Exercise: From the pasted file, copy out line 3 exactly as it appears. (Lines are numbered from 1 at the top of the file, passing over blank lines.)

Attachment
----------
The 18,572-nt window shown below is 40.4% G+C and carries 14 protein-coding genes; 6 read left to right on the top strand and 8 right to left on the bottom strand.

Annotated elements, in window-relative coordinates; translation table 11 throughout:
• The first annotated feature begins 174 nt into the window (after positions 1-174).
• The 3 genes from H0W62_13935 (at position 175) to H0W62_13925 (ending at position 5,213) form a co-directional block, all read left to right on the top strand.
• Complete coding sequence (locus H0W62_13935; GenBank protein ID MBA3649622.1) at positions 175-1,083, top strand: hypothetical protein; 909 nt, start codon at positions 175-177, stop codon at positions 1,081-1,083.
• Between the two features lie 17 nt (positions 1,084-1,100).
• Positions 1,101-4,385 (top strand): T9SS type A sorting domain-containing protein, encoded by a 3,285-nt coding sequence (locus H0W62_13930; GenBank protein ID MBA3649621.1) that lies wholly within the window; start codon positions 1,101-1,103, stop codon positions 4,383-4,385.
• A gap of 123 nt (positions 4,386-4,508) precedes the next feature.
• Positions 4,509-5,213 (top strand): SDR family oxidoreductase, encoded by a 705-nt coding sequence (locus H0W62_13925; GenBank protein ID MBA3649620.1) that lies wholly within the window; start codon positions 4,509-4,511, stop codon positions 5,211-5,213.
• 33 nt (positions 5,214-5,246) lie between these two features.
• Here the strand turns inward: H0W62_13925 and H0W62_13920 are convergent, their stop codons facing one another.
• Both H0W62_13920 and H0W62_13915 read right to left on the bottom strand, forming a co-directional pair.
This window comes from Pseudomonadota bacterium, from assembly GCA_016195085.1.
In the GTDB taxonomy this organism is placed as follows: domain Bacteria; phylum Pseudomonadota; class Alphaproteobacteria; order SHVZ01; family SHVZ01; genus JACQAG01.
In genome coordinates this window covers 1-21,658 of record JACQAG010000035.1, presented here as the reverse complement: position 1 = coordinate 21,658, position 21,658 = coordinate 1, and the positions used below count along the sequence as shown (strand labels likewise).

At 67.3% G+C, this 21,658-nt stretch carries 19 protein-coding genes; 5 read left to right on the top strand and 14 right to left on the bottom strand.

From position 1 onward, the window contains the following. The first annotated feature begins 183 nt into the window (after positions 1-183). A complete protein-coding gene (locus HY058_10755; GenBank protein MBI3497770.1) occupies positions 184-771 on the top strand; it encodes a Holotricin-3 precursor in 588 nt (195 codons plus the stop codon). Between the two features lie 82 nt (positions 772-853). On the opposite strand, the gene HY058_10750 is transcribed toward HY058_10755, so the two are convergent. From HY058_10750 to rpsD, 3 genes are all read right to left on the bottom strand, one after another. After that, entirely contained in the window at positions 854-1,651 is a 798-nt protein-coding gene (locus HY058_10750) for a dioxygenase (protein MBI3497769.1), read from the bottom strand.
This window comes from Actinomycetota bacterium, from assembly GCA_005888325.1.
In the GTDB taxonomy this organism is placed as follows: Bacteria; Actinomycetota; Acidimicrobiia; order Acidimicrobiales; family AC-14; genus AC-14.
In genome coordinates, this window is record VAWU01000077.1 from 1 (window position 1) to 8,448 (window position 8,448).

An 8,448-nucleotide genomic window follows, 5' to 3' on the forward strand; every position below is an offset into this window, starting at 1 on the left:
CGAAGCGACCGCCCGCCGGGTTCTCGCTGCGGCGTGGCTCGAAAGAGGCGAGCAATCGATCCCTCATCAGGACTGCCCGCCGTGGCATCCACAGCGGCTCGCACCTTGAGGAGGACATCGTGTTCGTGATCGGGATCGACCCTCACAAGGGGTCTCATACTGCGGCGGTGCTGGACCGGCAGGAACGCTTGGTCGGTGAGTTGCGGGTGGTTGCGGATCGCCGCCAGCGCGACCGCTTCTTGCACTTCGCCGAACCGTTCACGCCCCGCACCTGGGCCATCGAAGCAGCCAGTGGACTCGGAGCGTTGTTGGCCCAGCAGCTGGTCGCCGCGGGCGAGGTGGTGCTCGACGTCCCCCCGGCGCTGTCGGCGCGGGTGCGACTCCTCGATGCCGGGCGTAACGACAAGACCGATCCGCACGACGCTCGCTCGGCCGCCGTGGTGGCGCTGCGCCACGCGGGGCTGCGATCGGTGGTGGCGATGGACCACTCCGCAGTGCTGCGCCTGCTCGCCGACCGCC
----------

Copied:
• The first annotated feature begins 174 nt into the window (after positions 1-174).